Sure, you can cook, sometimes, but there’s not always a convergence of convenient living arrangements and cool stuff to see. Though it’s not a rule, a lot of times, the more special, the more off the beaten path a place is, the harder it is to find a kitchen.
So typically, you end up eating at local restaurants, which usually are pretty cheap. Unfortunately, if you’re in a small town, you can exhaust all viable options in a day and a half. So if you want to stick around longer and look at the butterflies for a few more days, you’d better get really used to eating shrimp and rice for lunch and dinner. Or chicken and rice, for lunch and dinner. Or anything else with rice for lunch and dinner.
I was talking with the owner of a relatively new restaurant here in Mindo, Ecuador, about the homogeneity of food when traveling. At his restaurant, they have only one option – the smorgasbord. And it is delicious. Sausage and cheese and home-baked bread, and sliced apples, and beets, and hummus, and (I couldn’t believe it was so good, but I ate sausage right after so it doesn’t make me a vegetarian) quinoa, all in little dishes. And even though it’s the only thing they serve, it’s so different from anything else I’ve had since December that I’ll make sure to have it before I leave – which means the fourth or fifth time.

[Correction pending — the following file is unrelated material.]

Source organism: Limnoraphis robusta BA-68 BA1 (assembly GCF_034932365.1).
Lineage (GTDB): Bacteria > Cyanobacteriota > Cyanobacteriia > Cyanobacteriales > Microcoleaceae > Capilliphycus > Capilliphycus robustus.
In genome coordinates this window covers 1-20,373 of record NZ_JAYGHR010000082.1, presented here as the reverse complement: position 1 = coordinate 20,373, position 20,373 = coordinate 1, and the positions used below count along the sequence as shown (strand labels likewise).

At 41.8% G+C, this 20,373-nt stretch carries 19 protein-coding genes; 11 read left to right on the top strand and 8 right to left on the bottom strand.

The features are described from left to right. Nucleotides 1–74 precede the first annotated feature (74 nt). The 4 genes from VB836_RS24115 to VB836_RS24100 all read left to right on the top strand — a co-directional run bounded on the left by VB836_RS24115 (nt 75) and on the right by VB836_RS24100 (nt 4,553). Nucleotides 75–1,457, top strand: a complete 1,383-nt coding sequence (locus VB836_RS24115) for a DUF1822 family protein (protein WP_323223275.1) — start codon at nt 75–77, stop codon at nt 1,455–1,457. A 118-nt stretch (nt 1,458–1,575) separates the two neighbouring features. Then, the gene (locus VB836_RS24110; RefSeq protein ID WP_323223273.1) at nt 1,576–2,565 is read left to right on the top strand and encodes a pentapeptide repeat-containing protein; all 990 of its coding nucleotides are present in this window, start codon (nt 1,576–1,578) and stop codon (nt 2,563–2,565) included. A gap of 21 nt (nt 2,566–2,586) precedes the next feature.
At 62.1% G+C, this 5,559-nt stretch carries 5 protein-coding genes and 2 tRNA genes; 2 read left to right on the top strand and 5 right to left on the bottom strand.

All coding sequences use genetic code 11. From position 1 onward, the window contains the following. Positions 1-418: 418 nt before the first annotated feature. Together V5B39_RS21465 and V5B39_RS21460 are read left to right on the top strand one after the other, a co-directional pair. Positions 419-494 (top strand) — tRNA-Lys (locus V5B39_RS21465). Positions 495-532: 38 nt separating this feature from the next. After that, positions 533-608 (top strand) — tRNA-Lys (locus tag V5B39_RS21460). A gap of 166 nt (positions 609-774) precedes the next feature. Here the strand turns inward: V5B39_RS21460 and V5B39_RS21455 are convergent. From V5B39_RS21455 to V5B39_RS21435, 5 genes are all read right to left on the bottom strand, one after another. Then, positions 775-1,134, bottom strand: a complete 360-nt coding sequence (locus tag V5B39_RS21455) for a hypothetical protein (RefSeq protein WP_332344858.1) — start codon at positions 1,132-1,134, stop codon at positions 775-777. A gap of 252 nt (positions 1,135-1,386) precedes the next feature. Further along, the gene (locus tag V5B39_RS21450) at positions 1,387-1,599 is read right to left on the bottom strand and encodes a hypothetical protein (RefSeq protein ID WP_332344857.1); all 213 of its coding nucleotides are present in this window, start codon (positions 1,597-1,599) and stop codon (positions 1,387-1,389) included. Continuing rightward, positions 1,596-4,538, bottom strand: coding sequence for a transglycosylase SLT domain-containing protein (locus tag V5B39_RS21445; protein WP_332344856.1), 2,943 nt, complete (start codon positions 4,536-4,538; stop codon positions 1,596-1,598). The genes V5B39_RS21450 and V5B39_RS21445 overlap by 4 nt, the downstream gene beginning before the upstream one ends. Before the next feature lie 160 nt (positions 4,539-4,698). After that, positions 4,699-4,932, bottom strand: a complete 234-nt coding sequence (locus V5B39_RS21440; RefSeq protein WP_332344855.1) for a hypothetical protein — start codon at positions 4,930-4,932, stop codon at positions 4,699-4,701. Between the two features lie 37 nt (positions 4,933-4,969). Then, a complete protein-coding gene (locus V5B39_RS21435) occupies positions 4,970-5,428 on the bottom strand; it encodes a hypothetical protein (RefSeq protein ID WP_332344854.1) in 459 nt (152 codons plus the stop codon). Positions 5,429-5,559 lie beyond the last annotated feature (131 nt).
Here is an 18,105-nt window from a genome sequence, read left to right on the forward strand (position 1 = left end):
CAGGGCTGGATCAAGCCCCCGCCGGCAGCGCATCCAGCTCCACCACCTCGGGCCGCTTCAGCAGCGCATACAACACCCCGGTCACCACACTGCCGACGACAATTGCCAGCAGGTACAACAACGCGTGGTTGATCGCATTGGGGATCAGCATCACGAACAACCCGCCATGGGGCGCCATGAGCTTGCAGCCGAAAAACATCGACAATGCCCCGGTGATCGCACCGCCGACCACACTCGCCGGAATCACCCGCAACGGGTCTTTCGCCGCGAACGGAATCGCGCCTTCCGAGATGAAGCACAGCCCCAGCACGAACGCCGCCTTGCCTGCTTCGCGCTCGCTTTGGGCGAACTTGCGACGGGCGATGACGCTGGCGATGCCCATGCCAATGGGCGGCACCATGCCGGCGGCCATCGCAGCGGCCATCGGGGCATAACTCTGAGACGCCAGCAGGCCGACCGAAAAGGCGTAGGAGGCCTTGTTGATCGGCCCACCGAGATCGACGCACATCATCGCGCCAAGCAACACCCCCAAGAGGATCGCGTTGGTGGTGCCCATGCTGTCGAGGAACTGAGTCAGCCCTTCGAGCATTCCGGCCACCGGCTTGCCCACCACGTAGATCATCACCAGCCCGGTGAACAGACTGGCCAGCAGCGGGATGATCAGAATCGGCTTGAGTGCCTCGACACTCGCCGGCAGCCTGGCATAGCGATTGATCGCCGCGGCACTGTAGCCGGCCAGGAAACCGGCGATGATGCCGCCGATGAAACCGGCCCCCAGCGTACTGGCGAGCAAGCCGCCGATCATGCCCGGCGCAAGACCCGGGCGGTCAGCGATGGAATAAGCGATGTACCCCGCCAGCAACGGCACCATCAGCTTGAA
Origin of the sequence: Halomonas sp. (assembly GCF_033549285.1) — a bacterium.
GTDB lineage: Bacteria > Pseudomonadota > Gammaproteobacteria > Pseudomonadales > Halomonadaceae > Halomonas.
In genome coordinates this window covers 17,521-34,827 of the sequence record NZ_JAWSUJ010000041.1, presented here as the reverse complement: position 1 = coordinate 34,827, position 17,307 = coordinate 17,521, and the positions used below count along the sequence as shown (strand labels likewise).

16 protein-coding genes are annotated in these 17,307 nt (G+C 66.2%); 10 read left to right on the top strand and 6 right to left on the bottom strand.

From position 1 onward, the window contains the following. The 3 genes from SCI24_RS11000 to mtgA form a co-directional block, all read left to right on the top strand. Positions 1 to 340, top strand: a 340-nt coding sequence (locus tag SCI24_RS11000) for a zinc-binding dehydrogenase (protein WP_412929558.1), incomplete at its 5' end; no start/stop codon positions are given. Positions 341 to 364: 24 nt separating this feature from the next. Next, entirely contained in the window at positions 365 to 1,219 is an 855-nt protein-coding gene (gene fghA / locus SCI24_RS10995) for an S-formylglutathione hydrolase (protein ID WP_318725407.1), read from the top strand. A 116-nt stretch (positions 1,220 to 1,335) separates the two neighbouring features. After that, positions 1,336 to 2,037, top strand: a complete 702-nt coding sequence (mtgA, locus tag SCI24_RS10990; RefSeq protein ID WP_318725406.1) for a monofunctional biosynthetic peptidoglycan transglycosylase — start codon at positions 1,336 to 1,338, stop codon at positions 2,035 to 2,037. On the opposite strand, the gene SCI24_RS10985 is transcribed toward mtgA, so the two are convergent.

We sat and watched a group of ecuadorian tourists come in, hear what he was offering, and then leave. Apparently, this happens every day.
I don’t want to sound like I think I know better than another culture. It does seem strange to not want to try something new, when every other restaurant serves the same three dishes.
Granted, there is pizza. There is always pizza, and spaghetti that hopefully has real tomato sauce instead of ketchup.
I always assumed that when traveling, I’d eat a wide variety of local foods and come to value all new flavors and ways of cooking, and I have. I guess I just never realized that the most common reason for moving on from one town to another would be that I had to just had to eat something different – and the next town might just have it.
In six months, I’ll probably deeply miss the shrimp and rice I had at every beach town in Ecuador. It was delicious. But since I had it at least once a day for nearly a month, just the thought of it makes me wish I could skip dinner.
Photo is shrimp and rice in Tonsupa, or maybe Canoa. Doesn’t really matter, there are at least 30 shrimp and rice restaurants between those two, and they’re all pretty much the same.